AKT Inhibitor Activity in AKT1-Mutant Solid Tumors

Key Points

  • Reponses to AZD5363 were observed in patients with estrogen receptor–positive breast cancer, gynecologic cancers, and other solid tumors.
  • Imbalance of the AKT1 E17K mutant allele was associated with a significantly longer progression-free survival.

As reported by Hyman et al in the Journal of Clinical Oncology, a basket study has shown activity of an investigational ATP-competitive pan-AKT kinase inhibitor (AZD5363) in solid tumors with AKT1 E17K mutation.

Study Details

In the study, 52 patients with advanced estrogen receptor–positive breast cancer (n = 20), gynecologic cancers (n = 15), or other solid tumors (n = 17) refractory to standard therapy who had no known RAS/RAF mutations received AZD5363 at 480 mg twice daily for 4 days on/3 days off weekly in 21-day cycles. Patients had a median of five prior lines of therapy and no prior treatment with catalytic AKT inhibitors.

Responses and Biomarkers

Confirmed partial responses were observed in patients with estrogen receptor–positive breast (n = 4) and endometrial cancers (n = 2) and in those with cervical cancer, triple-negative breast cancer, and lung adenocarcinoma (n = 1 each). Unconfirmed partial responses were observed in estrogen receptor–positive breast cancer (n = 2), triple-negative breast cancer (n = 1), and anal cancer (n = 1). Median progression-free survival was 5.5 months in patients with estrogen receptor–positive breast cancer, 6.6 months in those with gynecologic cancers, and 4.2 months in those with other solid tumors.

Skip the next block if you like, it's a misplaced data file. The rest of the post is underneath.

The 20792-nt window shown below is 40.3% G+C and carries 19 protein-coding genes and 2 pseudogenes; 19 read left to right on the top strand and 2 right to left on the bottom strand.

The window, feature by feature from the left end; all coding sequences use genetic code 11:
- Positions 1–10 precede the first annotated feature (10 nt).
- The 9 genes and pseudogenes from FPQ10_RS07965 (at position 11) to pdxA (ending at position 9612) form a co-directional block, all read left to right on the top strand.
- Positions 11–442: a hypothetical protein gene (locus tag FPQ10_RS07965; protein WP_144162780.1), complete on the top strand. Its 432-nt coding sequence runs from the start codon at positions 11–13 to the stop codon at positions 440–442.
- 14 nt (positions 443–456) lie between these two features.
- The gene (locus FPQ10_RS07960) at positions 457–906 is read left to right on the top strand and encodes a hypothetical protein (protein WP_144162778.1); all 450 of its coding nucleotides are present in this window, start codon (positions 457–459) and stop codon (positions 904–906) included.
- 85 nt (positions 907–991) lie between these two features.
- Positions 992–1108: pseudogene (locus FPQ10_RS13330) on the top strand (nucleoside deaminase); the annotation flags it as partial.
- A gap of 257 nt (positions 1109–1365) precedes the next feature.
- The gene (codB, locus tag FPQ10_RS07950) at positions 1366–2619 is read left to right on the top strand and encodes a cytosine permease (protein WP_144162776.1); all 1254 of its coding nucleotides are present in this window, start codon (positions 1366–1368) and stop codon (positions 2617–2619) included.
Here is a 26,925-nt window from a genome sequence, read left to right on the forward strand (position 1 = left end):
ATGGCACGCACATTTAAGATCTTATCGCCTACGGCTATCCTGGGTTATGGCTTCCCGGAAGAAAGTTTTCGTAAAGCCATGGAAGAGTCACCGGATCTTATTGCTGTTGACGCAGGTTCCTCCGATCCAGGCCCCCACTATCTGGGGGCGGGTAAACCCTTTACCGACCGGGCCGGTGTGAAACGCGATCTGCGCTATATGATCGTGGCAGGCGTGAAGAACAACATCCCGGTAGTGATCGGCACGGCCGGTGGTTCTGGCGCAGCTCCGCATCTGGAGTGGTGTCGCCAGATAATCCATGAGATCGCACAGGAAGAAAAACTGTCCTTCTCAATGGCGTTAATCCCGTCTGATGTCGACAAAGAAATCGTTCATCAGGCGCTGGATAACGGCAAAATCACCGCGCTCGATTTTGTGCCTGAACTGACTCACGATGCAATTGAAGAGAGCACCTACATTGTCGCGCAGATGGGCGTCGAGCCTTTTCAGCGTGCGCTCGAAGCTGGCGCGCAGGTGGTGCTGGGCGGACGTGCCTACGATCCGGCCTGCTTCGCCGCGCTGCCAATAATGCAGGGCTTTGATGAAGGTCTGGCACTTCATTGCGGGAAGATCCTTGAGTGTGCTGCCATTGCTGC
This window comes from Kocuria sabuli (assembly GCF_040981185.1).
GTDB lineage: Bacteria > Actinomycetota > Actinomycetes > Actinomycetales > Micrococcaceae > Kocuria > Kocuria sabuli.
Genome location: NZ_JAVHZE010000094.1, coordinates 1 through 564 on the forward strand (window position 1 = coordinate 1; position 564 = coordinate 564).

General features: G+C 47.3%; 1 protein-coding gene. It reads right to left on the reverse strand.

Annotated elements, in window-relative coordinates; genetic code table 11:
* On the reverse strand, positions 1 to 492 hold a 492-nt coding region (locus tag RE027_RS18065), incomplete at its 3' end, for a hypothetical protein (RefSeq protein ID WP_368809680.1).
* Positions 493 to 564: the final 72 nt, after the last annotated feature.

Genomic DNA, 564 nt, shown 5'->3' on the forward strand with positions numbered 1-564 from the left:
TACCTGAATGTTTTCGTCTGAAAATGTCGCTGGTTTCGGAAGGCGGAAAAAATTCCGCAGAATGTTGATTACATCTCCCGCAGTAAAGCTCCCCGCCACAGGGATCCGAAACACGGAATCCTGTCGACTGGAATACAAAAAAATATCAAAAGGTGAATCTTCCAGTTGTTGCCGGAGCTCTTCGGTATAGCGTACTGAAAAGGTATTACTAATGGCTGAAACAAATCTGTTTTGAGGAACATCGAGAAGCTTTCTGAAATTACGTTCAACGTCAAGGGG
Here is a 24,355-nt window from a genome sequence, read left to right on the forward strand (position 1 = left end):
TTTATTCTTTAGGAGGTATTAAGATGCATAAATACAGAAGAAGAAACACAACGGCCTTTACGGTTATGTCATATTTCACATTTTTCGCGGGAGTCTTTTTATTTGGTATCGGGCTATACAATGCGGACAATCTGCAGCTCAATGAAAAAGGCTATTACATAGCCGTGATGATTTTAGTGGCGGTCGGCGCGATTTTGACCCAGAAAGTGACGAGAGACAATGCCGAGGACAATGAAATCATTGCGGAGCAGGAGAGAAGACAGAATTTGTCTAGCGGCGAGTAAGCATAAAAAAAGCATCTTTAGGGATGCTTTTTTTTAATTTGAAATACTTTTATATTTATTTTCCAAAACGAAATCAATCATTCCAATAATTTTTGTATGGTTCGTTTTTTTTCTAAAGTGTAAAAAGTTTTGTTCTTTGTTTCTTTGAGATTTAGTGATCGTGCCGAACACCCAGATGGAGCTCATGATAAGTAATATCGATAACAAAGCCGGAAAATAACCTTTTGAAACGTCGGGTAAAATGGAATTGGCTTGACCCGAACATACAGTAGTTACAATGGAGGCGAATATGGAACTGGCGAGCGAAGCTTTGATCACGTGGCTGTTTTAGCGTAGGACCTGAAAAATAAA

In biomarker analyses, imbalance of the AKT1 E17K mutant allele (observed in 21 of 37 patients with samples adequate for analysis) was associated with longer progression-free survival vs absence of imbalance (median = 8.2 vs 4.1 months, hazard ratio [HR] = 0.41, P = .04); this imbalance was most frequently due to copy-neutral loss of heterozygosity with loss of the wild-type allele.

Improved progression-free survival was also associated with the presence vs absence of coincident phosphoinositide 3-kinase (PI3K) pathway hotspot mutations (median = not reached vs 4.3 months, HR = 0.21, P = .045). Persistent declines in AKT1 E17K in plasma cell-free DNA (maintained into treatment cycle 2) were associated with improved progression-free survival (median = 5.6 vs 2.6 months, HR = 0.18; P = .004) and with objective response (P = .025); all 5 patients with decline > 21 days had a response of >18 weeks. Responses were also observed in patients without detectable AKT1 E17K in pretreatment cell-free DNA.

Adverse Events

The most common grade ≥ 3 adverse events were hyperglycemia (24%), diarrhea (17%), and rash (15.5%). Drug-related serious adverse events occurred in 16%. Adverse events led to dose reduction in 34% of patients and to treatment discontinuation in 12%.

The investigators concluded: “This study provides the first clinical data that AKT1 E17K is a therapeutic target in human cancer. The genomic context of the AKT1 E17K mutation further conditioned response to AZD5363.”

The study was supported by grants from the National Institutes of Health, Cycle for Survival, and Conquer Cancer Foundation of ASCO and AstraZeneca.

David M. Hyman, MD, of Memorial Sloan Kettering Cancer Center, is the corresponding author of the Journal of Clinical Oncology article.

The content in this post has not been reviewed by the American Society of Clinical Oncology, Inc. (ASCO®) and does not necessarily reflect the ideas and opinions of ASCO®.


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